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"When ...a girl says 'I feel fat' or 'I hate my body,' it's so tempting to take that as a literal statement and respond in a literal way, and say, 'You're not fat!' But you have to also be very aware that body preoccupation or fat talk is often a signal that something else is upsetting them. And the challenge is not to get caught on the body level, but find out what's really upsetting them. Therefore, it may be helpful to say 'Did something happen at school or with a friend that's upsetting you? Did someone say something?' You want to start talking about what's really going on, even if it's hard to get to it in one conversation. You also want to teach them about the 'girl talk' that falsely plays into one of the most dangerous ideas of our culture: Lose five pounds and your troubles will disappear."
Catherine Steiner-Adair, Ed.D.
Lisa Sjostrom, Ed.M.
Co-authors, Full of Ourselves: A Wellness Program to Advance Girl Power, Health and Leadership
Often, the best way to discuss weight is not to discuss it. Obsessing about weight and body size, whether your own or your daughter's, can give the subject more importance than it deserves. Labeling food as "good" or "bad" also reinforces an unhealthy guilt-and-reward attitude toward eating. If your daughter needs serious guidance about her eating habits, let your pediatrician do the talking. Keep your interactions positive and focused on your daughter's interests and dreams.
My body, her body.
If you want your daughter to feel good about her body, don't obsess about your own. Pay attention to the words you use and the actions you take around her. "Never put yourself down for how you look in front of your daughter. Don't tolerate anyone else doing this either," advises Catherine Steiner-Adair. It's also important not to make moral judgments about what you eat or dwell on food in front of your daughter. "Avoid counting calories or labeling particular foods or your own eating habits as 'good' or 'bad,' " Steiner-Adair says. Watch out for phrases like, "I was so bad today — I ate a hot fudge sundae," or "Let's be good and skip the dressing."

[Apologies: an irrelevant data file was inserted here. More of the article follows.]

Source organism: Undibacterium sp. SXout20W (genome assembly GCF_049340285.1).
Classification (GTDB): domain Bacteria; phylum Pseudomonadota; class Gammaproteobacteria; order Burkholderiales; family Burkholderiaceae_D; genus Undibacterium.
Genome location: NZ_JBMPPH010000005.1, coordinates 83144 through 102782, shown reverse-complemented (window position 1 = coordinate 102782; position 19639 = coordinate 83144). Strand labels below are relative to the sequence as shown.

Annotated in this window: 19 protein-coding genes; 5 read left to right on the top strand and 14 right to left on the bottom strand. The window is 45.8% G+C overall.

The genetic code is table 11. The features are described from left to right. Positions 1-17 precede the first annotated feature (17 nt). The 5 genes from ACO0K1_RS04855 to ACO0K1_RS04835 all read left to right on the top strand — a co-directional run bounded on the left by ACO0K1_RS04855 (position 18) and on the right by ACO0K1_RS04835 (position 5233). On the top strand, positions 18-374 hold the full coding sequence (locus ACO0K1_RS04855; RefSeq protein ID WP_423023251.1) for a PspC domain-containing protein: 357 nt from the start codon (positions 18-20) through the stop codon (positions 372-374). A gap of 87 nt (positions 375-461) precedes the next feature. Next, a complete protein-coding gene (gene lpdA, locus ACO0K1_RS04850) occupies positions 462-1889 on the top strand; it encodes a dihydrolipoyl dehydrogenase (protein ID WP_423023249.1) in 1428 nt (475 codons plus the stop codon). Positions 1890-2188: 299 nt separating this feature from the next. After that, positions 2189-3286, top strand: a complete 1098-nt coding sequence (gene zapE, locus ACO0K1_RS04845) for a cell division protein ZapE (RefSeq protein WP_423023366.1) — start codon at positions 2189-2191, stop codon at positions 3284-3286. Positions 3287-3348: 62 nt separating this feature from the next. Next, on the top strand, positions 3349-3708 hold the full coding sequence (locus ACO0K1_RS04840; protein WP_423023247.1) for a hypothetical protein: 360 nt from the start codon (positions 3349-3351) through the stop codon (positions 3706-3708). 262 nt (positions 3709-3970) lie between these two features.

Don't dwell on eating disorders.
Given how common eating disorders are in today's culture, many parents worry that their daughters might be vulnerable. But studies show that in-depth discussions with young girls about anorexia and bulimia, or too much discussion about eating and health, can actually do more harm than good. Steiner-Adair recommends you focus instead on helping your daughter develop positive attitudes towards her body and the food she eats, and not dwell on disorders -- unless you believe your daughter has a serious problem.
Ask your pediatrician or nutritionist to help.
If you find yourself arguing with your children over food, or are worried your daughter is eating too little, eating too much, or not getting enough exercise, ask your doctor for advice. "The pediatrician is the expert on whether or not a child is nutritionally compromised," says Steiner-Adair. "If you do need to make some changes, often it's better for a pediatrician to explain them. In this way, your child is less likely to experience you as the food or exercise police. Your job will be to help your daughter adapt to the doctor's recommendations, not lay down the law yourself."
Let your daughter know you love her, no matter what she weighs or how she looks.
"Listen to her opinions," says Steiner-Adair, "show appreciation for her uniqueness, and as often as possible, allow her to take the lead. Listen to who she is, what she wants, what she is curious about, and help her cultivate her interests and figure out what excites her. Help her develop herself into the person she wants to be."